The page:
UPDATED: The 10 Best New Houston Restaurants of 2012

Categories: Top 10

uchi-9.7868038.131.jpg
Photo by Mai Pham
Which restaurant is the new standardbearer for neighborhood restaurants in Houston?
Note: An earlier version of this article accidentally listed Coppa Ristorante Italiano among the top 10 new restaurants. While we love Coppa, it was on last year's list of top 10 restaurants and is therefore, obviously, excluded from this year's list. We apologize for the error.

If I had to pick one word to describe the mad, exciting rush of restaurant activity that's defined 2012, it would be this: exhilarating. Followed closely by: exhausting. Trying to keep up with every single new restaurant that's flung open its doors in exuberance -- welcoming the city's burgeoning food scene with wide-open arms -- has been nothing short of both.

And trying to choose a favorite from among the bevy of ground-breaking, inventive, adventurous and unique restaurants that have opened this year would be like trying to choose a favorite child. I rank things at least twice a week on Eating...Our Words. But I simply couldn't rank the 10 best new restaurants of 2012.

Each restaurant on the list below is different -- entirely different -- from its counterparts, and that's what makes comparing and contrasting them all so difficult. But it's also what makes Houston's dining scene the terrifically fun place it's become over the last year. No longer are we content to be known just for Tex-Mex, barbecue and burgers. In addition to our wonderful home-grown cuisines, we are now learning to celebrate our rich ethnic heritage and the keen, modern tastes of chefs determined to throw it all together with their own global influences in a way that can only be described as revolutionary for our city.

Our tastes and expectations are changing as a city. We are growing up, all of us together, and journeying into a new phase of dining. We want to support locally produced foodstuffs but we want a more international interpretation of our Houstonian culture and cuisine. We want our chefs to go away for a while, to learn new skills and hone their ideas, but we want them to come back and show it all off. We want modern techniques and flavors, but we want a casual and approachable dining experience.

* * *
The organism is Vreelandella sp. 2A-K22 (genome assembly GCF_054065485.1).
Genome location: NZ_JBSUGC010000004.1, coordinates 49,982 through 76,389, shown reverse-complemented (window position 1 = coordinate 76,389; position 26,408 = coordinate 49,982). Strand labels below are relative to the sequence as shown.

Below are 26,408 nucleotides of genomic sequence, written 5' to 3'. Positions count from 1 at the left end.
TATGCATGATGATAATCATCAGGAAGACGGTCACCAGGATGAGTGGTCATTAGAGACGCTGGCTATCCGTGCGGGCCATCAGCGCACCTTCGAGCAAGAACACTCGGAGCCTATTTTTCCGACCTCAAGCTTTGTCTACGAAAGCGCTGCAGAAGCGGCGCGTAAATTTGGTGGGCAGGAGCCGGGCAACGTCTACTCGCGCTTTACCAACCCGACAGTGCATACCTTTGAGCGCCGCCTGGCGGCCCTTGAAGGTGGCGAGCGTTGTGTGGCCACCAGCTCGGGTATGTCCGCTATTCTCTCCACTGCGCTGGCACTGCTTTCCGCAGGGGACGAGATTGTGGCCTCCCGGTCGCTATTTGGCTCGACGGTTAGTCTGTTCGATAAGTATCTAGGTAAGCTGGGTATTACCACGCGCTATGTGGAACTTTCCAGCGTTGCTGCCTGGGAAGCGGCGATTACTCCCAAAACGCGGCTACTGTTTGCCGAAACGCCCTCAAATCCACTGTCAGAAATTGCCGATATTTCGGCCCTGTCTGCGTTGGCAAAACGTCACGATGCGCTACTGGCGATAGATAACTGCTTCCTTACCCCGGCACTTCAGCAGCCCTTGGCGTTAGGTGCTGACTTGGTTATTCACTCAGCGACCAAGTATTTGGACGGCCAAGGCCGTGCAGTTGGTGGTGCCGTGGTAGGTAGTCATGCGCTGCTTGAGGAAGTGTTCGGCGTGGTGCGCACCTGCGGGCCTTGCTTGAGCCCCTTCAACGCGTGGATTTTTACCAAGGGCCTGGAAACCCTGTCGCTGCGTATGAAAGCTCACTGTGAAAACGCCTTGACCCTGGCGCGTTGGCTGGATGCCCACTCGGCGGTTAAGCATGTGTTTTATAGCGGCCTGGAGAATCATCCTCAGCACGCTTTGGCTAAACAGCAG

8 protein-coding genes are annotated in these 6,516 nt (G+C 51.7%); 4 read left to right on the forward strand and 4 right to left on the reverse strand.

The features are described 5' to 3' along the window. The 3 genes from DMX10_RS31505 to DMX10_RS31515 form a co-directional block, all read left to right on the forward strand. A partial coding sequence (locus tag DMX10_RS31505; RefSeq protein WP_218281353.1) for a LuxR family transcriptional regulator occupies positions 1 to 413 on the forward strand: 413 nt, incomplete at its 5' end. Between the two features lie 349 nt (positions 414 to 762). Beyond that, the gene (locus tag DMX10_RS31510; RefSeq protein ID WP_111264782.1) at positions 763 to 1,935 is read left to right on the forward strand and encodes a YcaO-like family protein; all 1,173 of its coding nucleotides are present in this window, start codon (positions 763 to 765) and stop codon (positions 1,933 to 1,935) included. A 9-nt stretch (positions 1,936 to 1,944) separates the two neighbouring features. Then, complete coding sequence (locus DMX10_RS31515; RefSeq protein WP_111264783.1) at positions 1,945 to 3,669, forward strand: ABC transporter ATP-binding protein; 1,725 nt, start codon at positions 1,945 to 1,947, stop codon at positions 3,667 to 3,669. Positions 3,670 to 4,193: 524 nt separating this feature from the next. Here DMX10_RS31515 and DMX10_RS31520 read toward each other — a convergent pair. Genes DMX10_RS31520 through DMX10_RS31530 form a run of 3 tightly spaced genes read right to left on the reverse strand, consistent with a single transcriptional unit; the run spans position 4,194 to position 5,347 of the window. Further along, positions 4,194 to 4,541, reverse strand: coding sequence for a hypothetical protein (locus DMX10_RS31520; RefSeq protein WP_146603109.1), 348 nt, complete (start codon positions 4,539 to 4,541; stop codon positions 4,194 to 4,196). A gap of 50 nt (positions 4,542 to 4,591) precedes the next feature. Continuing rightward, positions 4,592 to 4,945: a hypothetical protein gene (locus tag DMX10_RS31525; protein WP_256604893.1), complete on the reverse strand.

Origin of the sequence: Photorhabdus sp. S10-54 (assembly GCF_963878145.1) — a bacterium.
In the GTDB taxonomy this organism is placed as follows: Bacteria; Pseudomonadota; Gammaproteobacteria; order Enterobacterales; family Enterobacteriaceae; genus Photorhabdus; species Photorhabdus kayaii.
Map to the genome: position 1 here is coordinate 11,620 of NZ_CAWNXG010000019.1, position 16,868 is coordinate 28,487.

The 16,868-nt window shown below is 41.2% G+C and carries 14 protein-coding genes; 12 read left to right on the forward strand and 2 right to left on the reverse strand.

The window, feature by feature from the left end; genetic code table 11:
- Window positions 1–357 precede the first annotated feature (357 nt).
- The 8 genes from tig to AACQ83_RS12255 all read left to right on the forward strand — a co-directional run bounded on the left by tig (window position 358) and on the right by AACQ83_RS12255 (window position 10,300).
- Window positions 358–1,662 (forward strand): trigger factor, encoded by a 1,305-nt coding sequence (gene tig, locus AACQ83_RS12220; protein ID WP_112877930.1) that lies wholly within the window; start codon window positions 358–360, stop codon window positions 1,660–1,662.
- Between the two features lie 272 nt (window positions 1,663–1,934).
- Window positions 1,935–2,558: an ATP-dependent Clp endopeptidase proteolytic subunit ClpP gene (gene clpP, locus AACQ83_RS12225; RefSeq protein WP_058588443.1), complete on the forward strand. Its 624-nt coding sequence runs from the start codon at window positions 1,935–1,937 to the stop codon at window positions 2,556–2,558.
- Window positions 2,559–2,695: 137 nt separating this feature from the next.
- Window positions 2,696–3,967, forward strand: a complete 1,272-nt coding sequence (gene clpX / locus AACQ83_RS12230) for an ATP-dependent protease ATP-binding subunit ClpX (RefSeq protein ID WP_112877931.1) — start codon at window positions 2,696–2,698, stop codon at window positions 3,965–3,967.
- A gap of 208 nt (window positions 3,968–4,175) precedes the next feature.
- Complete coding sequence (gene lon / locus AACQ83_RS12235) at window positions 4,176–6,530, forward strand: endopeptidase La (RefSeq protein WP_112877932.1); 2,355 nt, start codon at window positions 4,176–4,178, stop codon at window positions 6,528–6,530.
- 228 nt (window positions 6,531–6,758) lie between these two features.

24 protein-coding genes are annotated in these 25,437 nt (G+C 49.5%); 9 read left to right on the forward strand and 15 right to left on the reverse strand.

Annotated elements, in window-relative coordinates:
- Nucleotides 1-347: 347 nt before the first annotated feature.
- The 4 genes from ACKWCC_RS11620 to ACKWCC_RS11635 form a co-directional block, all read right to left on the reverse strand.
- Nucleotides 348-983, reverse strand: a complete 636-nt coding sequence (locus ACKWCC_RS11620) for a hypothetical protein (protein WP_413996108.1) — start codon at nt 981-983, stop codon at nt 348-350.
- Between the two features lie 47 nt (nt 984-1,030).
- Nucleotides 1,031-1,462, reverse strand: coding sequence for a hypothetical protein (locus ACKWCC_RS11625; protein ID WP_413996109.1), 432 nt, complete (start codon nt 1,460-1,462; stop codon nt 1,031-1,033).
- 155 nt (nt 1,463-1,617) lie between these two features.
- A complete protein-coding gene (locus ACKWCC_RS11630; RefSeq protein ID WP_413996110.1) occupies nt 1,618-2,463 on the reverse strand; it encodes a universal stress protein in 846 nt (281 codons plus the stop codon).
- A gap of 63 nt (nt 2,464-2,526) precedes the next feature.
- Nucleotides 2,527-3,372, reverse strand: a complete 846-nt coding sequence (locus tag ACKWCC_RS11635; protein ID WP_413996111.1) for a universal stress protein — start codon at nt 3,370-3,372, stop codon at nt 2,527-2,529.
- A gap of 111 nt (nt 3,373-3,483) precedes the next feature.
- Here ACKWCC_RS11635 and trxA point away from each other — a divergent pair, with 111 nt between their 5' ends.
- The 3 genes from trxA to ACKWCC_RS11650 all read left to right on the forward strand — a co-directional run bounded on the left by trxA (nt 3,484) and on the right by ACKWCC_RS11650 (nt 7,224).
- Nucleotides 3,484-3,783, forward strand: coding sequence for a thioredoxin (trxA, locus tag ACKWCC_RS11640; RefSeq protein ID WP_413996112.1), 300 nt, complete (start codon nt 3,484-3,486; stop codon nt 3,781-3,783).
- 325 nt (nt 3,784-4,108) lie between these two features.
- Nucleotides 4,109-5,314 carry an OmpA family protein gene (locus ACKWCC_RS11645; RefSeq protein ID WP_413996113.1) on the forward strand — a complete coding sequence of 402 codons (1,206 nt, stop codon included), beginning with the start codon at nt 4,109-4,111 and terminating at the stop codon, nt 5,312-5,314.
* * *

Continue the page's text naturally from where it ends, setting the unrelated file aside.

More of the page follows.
And all 10 of the restaurants on this list -- as disparate as they may be -- fit our new expectations and desires to a tee. The only caveat: A restaurant must have been open for at least three months to qualify for a spot. (And there's already a whole slate of restaurants shaping up to make next year's list...)

Coppa Ristorante Italiano: The Gamechanger

Charles Clark and Grant Cooper have big plans for Coppa, beyond simply the flagship location on Washington Avenue. The team plan to take the concept -- and chef Brandi Key's excellent, modern Italian food -- citywide. And possibly even statewide, if all goes well. "It's a concept we think we could take to Dallas and Austin," Clark told CultureMap's Sarah Rufca back in June. And aside from proving that Washington Avenue is capable of sustaining interesting, dynamic restaurants even as the club scene fades away, Coppa has proven something else too.

Coppa -- one of Houston's most anticipated new restaurants, rebranded into something wholly new after the departure of larger-than-life chef Chris Shepherd and the closure of Catalan -- was handed over to a female executive chef. Key's done so well in her role that the second location in Houston is set to open in Rice Village in 2013. This movement marks the first time in recent memory that an all-male restaurant group has thrown everything behind a woman-run kitchen. Typically, if a female chef wants to expand her base of operations, she is the owner/operator and must do the lion's share of the work herself. And female chefs the world over will tell you that securing funding from investors for a restaurant of their own is tough enough -- as tough as talking an existing restaurant into hiring a female chef. Key and Coppa have proven that the best person to fill Chris Shepherd's shoes was, in fact, a woman.

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Photo by Troy Fields
Guru Burgers & Crepes: The Underdog

Guru Burgers & Crepes has almost zero obligation to be good. Out here in Sugar Land, two types of restaurants thrive: big chains and tiny ethnic spots. There's very little in between that's noteworthy, but Guru Burgers is aiming to change that with an impressive and thorough devotion to its food and service that's rarely seen even in Houston proper.

That the little family-run place in Sugar Land Town Square is thriving is even more impressive considering how it could easily be quite terrible. Guru Burgers specializes in three items that are almost painfully trendy at the moment: gourmet burgers, craft beer and crepes. And any of these three could quickly go off the rails, but Guru Burgers' commitment to coming up with clever burger combinations and tracking down interesting craft beers from across the country instead makes it a destination much in the same way that burger fanatics make the trek down Westheimer to visit The Burger Guys. And while the crepes are only average right now, the pitch-perfect burgers and sweet, crispy beet chips more than make up for this minor deficit.

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Photo by Katharine Shilcutt
L'Olivier: The Phoenix